Much to the dismay of New Orleans women, management chose a northern celebrity to head the Woman's Department. However, Julia Ward Howe, author of the famed northern anthem, the "Battle Hymn of the Republic," performed her role with energy and aplomb and proved to be a smart choice.
Suffragists and activists from around the country came to New Orleans, many for the first time, to use the platform and spotlight that the "Woman's Department" afforded. They wanted to enlist southern and western women in a redefinition of "women's work" and in national movements of suffrage, temperance, and advancement. Local women wanted recognition for their ability, higher education and training, more job opportunities, and "equal pay for equal work."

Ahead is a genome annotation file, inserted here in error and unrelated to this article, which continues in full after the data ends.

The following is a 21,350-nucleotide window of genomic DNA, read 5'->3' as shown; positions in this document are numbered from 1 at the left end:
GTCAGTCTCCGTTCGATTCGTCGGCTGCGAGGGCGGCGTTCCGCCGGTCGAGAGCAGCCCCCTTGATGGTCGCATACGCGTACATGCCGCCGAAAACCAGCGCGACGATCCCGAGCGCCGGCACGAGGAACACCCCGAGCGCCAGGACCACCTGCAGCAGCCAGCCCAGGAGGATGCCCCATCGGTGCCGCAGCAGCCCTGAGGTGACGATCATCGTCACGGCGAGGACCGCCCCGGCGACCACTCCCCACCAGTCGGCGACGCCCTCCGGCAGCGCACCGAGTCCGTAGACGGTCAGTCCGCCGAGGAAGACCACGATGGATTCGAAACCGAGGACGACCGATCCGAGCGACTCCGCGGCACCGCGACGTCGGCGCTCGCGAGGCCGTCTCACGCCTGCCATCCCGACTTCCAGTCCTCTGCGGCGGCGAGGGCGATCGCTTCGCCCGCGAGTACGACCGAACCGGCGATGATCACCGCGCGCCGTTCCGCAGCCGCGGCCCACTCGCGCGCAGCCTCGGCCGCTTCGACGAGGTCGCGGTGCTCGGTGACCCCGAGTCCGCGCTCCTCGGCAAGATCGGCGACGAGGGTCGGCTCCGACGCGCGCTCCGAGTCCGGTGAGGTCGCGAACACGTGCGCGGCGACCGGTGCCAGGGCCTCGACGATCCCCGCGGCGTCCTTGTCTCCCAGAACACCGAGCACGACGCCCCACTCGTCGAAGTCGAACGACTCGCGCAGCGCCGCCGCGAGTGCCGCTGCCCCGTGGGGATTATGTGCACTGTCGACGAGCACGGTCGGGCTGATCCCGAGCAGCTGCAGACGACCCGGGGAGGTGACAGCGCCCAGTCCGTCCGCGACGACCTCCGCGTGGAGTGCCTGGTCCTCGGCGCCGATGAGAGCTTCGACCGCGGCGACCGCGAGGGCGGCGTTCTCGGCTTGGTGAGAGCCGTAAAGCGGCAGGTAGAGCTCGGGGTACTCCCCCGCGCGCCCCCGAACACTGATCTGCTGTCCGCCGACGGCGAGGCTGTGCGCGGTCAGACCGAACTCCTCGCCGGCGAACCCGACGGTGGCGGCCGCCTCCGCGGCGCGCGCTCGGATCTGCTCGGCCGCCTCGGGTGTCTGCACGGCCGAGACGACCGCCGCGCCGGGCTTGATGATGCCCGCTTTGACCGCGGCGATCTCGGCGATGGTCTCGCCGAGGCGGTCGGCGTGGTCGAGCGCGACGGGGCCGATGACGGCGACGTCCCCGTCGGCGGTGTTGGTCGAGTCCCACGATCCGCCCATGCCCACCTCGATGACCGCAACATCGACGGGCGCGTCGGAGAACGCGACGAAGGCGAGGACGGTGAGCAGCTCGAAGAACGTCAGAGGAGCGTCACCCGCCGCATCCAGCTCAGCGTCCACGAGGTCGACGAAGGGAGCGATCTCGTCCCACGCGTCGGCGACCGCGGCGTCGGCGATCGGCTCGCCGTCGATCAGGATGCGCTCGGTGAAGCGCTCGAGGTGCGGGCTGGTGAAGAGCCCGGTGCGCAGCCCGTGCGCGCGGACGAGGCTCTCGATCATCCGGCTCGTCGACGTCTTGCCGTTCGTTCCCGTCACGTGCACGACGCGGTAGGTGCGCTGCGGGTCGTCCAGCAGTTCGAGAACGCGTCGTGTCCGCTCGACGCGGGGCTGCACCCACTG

Through the first-ever "Colored Department," African Americans sought full inclusion, equal opportunity under law, and recognition of their skills, ability, and leadership. They also wanted education, training, and jobs. Former United States Senator Blanche K. Bruce headed this department. A Mississippian, Bruce was the only black man who had served a full term as senator and, at the time of the Cotton Centennial, had his signature on U. S. currency as the Register of the Treasury. Although these two departments employed separateness as a strategy, participants were not confined to these areas.
The "Education Department" displayed hundreds of papers and projects from schoolchildren all over the country. It was the single greatest magnet to bring groups of teachers to New Orleans. Tulane University's daily demonstrations of manual drawing classes were a favorite.
Each of these groups garnered positive media coverage, strengthened existing institutions, and demonstrated competency. Participants and visitors expanded national contacts.